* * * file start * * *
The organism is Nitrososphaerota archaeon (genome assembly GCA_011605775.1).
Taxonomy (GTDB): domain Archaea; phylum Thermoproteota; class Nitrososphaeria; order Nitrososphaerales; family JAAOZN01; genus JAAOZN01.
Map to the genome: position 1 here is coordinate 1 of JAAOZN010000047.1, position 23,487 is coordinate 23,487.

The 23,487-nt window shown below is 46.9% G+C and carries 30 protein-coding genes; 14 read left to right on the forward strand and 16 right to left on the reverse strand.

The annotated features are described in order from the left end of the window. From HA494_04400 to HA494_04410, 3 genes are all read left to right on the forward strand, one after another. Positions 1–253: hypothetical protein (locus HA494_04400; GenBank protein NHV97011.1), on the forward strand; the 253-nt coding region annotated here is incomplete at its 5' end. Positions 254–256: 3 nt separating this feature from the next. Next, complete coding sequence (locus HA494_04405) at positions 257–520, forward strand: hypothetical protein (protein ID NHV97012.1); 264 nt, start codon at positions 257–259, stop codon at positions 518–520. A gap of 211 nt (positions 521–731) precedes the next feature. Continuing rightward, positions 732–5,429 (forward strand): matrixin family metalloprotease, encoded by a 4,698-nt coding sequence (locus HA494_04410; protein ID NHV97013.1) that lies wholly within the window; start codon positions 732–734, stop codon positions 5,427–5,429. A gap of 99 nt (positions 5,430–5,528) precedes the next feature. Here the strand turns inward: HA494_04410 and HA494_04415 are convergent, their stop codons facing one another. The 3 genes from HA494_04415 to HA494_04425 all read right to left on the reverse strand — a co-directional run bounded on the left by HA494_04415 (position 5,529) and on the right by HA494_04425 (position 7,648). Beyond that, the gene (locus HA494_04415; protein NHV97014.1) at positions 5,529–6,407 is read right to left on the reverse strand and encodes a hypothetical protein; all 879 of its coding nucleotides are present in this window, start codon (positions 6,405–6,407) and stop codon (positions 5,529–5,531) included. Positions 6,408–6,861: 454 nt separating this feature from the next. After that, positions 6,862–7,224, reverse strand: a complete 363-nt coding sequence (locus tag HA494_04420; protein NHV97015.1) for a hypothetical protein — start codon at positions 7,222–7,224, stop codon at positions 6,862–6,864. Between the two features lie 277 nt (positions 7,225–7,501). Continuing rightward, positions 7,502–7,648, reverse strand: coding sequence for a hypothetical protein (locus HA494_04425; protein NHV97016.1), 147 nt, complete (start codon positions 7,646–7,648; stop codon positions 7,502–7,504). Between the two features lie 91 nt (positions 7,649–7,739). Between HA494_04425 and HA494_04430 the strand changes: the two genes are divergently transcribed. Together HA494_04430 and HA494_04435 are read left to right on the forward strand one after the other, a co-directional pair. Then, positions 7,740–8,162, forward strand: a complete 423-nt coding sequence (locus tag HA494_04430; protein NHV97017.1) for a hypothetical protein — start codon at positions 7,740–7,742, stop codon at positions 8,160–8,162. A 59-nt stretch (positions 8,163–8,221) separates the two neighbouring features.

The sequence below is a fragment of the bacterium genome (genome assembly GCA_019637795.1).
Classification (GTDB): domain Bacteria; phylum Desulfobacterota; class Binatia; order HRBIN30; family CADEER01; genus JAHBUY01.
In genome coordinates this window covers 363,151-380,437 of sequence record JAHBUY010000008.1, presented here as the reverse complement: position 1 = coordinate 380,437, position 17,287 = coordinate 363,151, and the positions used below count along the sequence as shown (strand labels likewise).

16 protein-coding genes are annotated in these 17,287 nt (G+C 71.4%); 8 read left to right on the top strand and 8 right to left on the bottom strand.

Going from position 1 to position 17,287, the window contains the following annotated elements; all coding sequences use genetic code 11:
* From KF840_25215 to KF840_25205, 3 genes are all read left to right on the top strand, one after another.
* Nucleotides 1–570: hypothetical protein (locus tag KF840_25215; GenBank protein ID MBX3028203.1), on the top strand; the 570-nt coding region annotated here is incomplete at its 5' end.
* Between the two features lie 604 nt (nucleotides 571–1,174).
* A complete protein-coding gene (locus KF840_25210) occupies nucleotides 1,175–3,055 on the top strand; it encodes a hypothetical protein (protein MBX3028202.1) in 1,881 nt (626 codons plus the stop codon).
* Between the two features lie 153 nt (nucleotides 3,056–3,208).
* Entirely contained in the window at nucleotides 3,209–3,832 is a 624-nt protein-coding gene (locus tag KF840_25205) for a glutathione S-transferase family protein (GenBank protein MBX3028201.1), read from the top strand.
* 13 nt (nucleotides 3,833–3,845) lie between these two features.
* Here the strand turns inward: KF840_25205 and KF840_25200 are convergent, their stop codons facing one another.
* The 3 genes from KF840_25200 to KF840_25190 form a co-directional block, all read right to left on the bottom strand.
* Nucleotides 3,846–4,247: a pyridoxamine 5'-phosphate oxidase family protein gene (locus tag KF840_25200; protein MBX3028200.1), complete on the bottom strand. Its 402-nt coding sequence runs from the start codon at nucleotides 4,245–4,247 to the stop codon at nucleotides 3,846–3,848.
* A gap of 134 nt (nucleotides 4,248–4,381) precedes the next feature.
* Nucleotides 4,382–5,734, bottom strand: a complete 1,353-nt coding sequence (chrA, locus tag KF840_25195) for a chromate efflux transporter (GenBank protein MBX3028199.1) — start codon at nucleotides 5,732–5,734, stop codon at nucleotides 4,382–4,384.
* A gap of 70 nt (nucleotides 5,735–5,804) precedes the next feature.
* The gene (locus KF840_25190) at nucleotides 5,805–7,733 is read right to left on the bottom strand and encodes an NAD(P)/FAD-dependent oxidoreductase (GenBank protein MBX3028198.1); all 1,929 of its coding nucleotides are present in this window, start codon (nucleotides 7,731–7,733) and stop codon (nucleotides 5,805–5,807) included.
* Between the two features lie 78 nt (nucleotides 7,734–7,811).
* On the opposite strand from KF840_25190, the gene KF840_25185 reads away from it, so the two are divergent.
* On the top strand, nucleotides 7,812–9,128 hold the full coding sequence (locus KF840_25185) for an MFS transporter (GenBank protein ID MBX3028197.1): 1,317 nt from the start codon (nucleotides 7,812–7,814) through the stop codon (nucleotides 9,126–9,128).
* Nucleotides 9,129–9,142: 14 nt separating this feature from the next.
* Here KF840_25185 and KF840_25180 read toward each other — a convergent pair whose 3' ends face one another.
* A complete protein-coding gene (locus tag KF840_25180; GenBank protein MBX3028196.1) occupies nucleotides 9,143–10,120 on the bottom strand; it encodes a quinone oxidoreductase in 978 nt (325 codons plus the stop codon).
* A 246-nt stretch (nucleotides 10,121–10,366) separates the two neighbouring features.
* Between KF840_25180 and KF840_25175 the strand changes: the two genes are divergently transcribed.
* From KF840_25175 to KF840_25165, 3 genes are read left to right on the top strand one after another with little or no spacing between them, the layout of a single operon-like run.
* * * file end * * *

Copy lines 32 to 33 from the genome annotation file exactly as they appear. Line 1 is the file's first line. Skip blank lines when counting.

* Between KF840_25180 and KF840_25175 the strand changes: the two genes are divergently transcribed.
* From KF840_25175 to KF840_25165, 3 genes are read left to right on the top strand one after another with little or no spacing between them, the layout of a single operon-like run.